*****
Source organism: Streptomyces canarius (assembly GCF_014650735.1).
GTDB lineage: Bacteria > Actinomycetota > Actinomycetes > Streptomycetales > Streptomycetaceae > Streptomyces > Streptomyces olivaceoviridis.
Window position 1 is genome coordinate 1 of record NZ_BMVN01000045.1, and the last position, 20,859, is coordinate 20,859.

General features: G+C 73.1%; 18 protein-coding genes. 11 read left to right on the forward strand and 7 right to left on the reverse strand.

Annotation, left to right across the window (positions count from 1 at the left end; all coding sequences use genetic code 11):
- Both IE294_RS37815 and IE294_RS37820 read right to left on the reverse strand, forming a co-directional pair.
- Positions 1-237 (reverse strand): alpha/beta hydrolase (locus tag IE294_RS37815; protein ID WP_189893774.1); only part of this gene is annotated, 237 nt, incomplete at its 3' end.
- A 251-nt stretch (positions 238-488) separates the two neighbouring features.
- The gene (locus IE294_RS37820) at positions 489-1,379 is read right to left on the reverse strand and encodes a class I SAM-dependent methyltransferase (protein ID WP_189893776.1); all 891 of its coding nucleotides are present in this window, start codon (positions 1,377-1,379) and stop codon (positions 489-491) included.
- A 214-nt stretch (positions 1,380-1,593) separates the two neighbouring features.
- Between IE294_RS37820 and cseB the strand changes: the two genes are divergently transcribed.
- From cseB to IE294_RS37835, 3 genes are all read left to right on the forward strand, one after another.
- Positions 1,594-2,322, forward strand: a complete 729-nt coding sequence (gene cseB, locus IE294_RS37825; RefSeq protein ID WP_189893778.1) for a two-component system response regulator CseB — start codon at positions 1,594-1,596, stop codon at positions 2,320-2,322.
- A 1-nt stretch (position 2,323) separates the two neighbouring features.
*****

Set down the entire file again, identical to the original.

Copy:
Source organism: Streptomyces canarius (assembly GCF_014650735.1).
GTDB lineage: Bacteria > Actinomycetota > Actinomycetes > Streptomycetales > Streptomycetaceae > Streptomyces > Streptomyces olivaceoviridis.
Window position 1 is genome coordinate 1 of record NZ_BMVN01000045.1, and the last position, 20,859, is coordinate 20,859.

General features: G+C 73.1%; 18 protein-coding genes. 11 read left to right on the forward strand and 7 right to left on the reverse strand.

Annotation, left to right across the window (positions count from 1 at the left end; all coding sequences use genetic code 11):
- Both IE294_RS37815 and IE294_RS37820 read right to left on the reverse strand, forming a co-directional pair.
- Positions 1-237 (reverse strand): alpha/beta hydrolase (locus tag IE294_RS37815; protein ID WP_189893774.1); only part of this gene is annotated, 237 nt, incomplete at its 3' end.
- A 251-nt stretch (positions 238-488) separates the two neighbouring features.
- The gene (locus IE294_RS37820) at positions 489-1,379 is read right to left on the reverse strand and encodes a class I SAM-dependent methyltransferase (protein ID WP_189893776.1); all 891 of its coding nucleotides are present in this window, start codon (positions 1,377-1,379) and stop codon (positions 489-491) included.
- A 214-nt stretch (positions 1,380-1,593) separates the two neighbouring features.
- Between IE294_RS37820 and cseB the strand changes: the two genes are divergently transcribed.
- From cseB to IE294_RS37835, 3 genes are all read left to right on the forward strand, one after another.
- Positions 1,594-2,322, forward strand: a complete 729-nt coding sequence (gene cseB, locus IE294_RS37825; RefSeq protein ID WP_189893778.1) for a two-component system response regulator CseB — start codon at positions 1,594-1,596, stop codon at positions 2,320-2,322.
- A 1-nt stretch (position 2,323) separates the two neighbouring features.